On one of my last afternoons in New York, I was sitting on the edge of my friend’s bed when she handed me a pair of black platform heels. “Just trust me. You’ll need these.” I rolled my eyes but took them, because she seemed pretty confident that I would make use of the borderline-gothic shoes. She was right.
Before leaving the US, I welcomed a multitude of tips with open ears.
“Always wear your backpack in the front of your body.”
“Make friends with the locals.”
Some of the things people told me weren’t even pieces of advice, but rather just sure statements of how my time would be spent.
“You will fall in love.”
“You will gain weight.”
Of course I appreciated and took these words with me on my journey, but I have to say— most of the advice and predictions I got didn’t apply to my time here. I was not swept off my feet by a suave latin lover, and as far as I know, my jeans fit the same way they did before I left. Luckily, I’ve also never been robbed or felt as if I was in any danger. So, feel free to take my advice, or not, but if you do, take it with a grain of salt because your experience will be mainly comprised of what you choose. Here’s what I have to offer:
- Live in a homestay. This year, NYU made dorm living an option, and I know it sounds tempting, but homestay is the way to go. I spent 120 mornings opening my third floor balcony doors to the view of a beautiful, sleepy little courtyard. My castellano is undoubtedly better because of our nightly family dinners, and I am grateful to have had structure and support in my routine. If none of that is enough to convince you, I also live with the cuddliest golden retriever ever.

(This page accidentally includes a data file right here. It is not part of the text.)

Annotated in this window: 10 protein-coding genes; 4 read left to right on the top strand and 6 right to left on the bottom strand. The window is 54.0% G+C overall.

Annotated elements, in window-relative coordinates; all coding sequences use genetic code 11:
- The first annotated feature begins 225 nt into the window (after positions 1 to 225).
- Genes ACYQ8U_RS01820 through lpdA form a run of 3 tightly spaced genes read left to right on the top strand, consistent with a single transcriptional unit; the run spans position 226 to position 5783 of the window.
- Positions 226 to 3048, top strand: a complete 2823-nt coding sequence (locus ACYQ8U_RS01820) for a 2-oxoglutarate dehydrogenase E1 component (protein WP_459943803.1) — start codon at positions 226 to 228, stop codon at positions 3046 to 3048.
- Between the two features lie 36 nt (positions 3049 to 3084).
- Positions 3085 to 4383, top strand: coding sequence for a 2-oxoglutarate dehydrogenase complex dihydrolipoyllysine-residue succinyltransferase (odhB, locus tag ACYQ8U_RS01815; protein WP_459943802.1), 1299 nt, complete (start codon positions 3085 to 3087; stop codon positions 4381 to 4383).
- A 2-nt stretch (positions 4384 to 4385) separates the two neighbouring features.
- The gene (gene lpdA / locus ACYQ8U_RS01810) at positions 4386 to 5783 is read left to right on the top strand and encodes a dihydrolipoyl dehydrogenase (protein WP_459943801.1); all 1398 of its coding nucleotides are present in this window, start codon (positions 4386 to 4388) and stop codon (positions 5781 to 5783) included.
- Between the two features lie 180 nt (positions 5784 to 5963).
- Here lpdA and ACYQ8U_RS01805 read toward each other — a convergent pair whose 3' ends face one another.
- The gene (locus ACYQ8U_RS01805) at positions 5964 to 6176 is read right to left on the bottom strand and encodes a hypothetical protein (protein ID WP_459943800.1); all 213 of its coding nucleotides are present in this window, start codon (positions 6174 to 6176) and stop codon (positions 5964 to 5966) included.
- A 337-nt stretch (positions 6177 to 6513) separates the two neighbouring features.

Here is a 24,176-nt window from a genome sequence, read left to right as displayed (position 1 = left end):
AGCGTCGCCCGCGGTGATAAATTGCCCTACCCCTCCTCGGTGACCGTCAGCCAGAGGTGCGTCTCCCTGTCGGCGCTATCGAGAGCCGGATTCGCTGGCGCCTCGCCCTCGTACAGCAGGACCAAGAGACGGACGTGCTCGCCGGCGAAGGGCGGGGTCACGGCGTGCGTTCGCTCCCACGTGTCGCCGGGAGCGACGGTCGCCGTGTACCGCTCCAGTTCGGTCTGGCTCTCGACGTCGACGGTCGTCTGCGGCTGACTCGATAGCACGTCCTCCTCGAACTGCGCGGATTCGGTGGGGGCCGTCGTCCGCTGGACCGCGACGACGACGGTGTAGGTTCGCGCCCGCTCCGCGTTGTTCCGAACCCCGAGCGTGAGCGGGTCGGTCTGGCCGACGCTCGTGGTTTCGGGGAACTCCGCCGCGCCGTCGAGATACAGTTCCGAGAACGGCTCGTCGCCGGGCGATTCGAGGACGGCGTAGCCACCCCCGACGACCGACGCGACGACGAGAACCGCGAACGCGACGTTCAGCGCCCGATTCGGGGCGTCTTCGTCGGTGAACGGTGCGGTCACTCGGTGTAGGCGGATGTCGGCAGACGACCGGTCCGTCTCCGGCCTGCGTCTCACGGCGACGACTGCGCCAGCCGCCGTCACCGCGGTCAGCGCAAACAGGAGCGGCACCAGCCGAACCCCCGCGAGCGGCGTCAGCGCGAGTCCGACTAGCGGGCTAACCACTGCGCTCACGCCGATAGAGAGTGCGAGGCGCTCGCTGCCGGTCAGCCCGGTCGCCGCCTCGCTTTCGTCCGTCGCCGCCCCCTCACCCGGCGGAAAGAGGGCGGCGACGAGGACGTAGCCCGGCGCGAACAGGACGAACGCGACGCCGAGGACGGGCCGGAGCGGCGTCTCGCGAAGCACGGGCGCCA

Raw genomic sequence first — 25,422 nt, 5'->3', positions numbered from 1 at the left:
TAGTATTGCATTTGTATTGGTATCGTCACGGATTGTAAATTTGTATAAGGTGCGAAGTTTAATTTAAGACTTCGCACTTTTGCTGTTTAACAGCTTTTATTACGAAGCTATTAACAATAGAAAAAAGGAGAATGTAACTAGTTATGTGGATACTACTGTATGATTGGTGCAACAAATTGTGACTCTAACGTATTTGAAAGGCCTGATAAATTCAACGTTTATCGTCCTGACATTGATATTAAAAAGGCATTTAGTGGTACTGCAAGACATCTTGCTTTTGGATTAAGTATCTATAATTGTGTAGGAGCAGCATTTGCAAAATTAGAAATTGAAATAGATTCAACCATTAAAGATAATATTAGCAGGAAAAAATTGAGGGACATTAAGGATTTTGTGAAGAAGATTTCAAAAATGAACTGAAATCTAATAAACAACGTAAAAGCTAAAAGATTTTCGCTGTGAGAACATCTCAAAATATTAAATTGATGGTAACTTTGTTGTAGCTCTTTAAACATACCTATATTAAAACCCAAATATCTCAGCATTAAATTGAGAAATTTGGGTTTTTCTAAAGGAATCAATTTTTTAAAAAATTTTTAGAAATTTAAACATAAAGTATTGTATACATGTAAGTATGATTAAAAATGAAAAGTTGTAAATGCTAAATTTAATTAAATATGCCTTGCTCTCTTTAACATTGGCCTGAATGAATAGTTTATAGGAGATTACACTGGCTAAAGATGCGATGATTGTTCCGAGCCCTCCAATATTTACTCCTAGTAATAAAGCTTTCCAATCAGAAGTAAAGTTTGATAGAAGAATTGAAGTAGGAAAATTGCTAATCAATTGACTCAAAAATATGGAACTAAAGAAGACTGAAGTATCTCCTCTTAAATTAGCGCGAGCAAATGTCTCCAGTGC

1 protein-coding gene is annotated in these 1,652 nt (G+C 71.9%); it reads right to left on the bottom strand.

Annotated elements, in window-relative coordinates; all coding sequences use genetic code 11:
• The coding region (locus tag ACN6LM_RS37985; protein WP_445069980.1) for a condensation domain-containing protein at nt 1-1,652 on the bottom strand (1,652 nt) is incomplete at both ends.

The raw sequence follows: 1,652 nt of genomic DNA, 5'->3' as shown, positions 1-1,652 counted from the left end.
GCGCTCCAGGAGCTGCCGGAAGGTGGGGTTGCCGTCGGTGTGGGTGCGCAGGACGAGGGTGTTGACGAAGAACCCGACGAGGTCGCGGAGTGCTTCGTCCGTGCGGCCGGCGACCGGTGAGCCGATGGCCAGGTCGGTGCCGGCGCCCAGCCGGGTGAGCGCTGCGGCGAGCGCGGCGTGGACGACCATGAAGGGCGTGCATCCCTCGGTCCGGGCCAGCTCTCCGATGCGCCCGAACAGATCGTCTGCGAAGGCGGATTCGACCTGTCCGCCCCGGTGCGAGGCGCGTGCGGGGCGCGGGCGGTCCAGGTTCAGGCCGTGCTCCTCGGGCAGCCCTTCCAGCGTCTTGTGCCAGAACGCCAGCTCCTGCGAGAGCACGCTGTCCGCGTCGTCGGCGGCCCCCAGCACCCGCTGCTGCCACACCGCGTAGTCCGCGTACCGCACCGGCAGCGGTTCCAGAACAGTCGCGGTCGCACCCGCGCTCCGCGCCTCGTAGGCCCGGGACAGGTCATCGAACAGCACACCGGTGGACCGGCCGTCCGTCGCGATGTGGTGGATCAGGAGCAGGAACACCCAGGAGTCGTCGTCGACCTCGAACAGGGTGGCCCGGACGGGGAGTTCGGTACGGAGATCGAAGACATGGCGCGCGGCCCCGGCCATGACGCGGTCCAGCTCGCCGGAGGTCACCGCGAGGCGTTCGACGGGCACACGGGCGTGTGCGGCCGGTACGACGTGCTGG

- It’s easy to fall into patterns, but try to go somewhere new in your free time. Wander. There’s a grungy little live music/gallery space in my neighborhood called Multiespacio Korova I stumbled upon one night. Definitely check it out. I know it sounds corny, but that night I was sitting in this little acoustic room draped in boho fabrics and doused in colored lights. I was listening to a singer/guitarist who lacked in talent but had a whole lot of soul, and I thought, “damn, I really hope I remember this exactly as it is 20 years from now.”
- Pronounce Buenos Aires correctly. It’s normal to feel a little awkward imitating an accent that doesn’t come naturally to you, but do it anyway. It’s also funny to come back and hear your family and friends shy away from rolling that “r”. Also, the porteños speak using their own set of slang, and it’s helpful to know some of the words before you arrive. Having the correct accent and vocabulary makes integration easier.
- Travel, but don’t treat the city like a home base. Treat it like home. I think it’s easy to forget that we chose a site for the site itself, and not the places we can travel to around it. Buenos Aires has incredible days and nights to offer, and I guarantee you won’t check everything off your list, so stick around on the weekends! Four months has gone by more quickly than I ever could have predicted, and I’m still absorbing so much.
- Roll with the punches.
- Take the bus.
- Keep your windows open and your earbuds out. I could listen to Buenos Aires all day. (I guess I do but you get what I mean) Whether it’s people crying/screaming over a soccer game, a drum performance in a nearby park, or the local people out just living and being, I’ve grown quite fond of the city’s soundtrack.
And there you have it. It’s easy to be happy here.